Learners in Baringo South face new challenges


Class five pupils at Noosukro Primary School in Baringo South learning under a tree after their school was submerged by rising water levels in Lake Baringo.

Photo credit: Flora Koech | Nation Media Group

Learners in the flood-prone Baringo South, whose schools were swallowed by rising water levels in Lake Baringo last year, are facing new challenges.

The students were forced to relocate to safer grounds and conduct classes in temporary tents, but now the tents have been destroyed by strong winds and heavy rains.

Falling apart

The Nation established that most of the temporary tents donated to the institutions by the Kenya Red Cross, the county government and other well-wishers are tattered, with the pillars holding them falling apart.

Lake Baringo increased exponentially since March last year submerging adjacent structures including schools, health facilities, churches and homesteads which led to the displacement of more than 10,000 locals bordering it.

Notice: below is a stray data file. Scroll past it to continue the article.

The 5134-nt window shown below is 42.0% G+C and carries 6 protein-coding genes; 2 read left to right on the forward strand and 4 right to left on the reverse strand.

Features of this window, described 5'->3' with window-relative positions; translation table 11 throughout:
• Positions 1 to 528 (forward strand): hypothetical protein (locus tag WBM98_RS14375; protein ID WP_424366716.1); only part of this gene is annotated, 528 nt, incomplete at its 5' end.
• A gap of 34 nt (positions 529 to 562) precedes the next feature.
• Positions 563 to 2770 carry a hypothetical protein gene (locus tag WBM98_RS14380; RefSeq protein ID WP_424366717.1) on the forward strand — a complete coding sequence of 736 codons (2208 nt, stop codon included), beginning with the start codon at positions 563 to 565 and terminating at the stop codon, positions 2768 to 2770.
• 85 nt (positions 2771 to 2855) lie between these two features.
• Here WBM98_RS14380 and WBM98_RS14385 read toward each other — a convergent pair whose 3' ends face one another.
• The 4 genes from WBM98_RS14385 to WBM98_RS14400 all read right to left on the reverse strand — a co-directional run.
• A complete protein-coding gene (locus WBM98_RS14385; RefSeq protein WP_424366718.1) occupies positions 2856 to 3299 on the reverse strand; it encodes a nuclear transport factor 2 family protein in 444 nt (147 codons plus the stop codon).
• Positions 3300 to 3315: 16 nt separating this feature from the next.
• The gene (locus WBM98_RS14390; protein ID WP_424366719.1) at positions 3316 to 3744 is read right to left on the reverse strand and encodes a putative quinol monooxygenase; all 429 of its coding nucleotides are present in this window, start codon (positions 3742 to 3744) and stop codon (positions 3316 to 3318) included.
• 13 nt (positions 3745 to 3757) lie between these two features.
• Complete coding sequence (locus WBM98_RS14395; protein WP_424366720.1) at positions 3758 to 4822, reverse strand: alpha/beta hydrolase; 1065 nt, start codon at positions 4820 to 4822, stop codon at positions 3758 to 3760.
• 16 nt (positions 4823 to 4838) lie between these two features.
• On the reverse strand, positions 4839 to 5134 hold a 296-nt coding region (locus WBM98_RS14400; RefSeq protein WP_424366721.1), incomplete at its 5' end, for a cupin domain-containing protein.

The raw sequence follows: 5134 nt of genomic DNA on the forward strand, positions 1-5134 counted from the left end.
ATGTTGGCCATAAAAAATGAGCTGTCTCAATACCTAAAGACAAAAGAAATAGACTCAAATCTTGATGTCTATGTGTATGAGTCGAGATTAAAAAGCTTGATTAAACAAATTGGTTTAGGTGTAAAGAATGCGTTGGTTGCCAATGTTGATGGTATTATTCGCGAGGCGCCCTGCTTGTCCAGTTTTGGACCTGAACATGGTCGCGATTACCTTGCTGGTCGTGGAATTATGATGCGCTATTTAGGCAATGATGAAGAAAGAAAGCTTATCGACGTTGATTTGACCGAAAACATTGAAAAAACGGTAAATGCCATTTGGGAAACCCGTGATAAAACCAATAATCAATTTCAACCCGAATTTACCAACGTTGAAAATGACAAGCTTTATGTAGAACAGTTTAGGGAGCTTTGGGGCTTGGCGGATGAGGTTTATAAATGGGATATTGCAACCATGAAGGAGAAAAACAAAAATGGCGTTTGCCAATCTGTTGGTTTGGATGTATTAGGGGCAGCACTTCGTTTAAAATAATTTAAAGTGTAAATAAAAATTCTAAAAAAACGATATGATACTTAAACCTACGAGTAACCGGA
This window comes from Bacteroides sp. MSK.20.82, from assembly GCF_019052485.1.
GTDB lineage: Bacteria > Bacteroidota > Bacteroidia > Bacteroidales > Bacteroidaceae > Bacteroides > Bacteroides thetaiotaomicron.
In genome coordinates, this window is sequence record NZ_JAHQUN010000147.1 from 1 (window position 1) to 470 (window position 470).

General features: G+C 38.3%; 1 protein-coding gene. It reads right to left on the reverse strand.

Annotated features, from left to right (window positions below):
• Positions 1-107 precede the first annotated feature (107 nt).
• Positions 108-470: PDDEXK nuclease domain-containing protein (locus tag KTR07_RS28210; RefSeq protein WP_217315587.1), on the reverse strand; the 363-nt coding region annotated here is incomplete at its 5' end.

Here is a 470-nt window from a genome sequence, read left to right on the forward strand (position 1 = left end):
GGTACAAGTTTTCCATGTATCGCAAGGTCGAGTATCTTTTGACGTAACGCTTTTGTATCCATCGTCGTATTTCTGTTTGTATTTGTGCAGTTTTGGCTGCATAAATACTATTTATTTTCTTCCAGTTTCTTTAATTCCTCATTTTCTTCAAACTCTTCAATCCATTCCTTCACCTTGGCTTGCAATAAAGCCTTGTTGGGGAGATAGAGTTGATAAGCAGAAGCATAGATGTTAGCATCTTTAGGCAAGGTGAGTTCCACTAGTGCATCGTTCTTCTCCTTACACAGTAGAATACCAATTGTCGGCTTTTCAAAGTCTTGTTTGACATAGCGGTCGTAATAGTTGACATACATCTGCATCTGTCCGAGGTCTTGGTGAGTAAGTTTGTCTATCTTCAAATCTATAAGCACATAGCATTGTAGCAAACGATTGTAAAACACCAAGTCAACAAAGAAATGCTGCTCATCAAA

The more than 15 schools that were submerged by the flood waters relocated to safer areas while other learners were integrated in other neighbouring schools.

Among the affected  institutions include Salabani, Ng’ambo Girls’and Lake Baringo mixed secondary schools as well as Ng’ambo, Sintaan, Leswa, Lorok,Loruk , Loropil, Noosukro, Kiserian, Loruk,Ilng’arua, Ng’enyin, Sokotei and Salabani primary schools.

The institutions were supposed to be relocated and rebuilt by the government but they are yet to due to lack of funding.

Photo credit: Flora Koech | Nation Media Group

Parents and teachers raised concern that learners have been forced to learn in deplorable conditions exposing them to cold or being rained on following the onset of the long rains.

According to teachers, the tents get torn easily and most of them got destroyed as early as last term.

At Noosukro Primary school for instance, all the eight tents donated by the Kenya Red Cross have worn  off and they have been forced to learn under trees despite the cold as they contemplate looking for an alternative.

The school head teacher Jeremiah Nakure said they are resorting to relocate to their former institution after waters receded.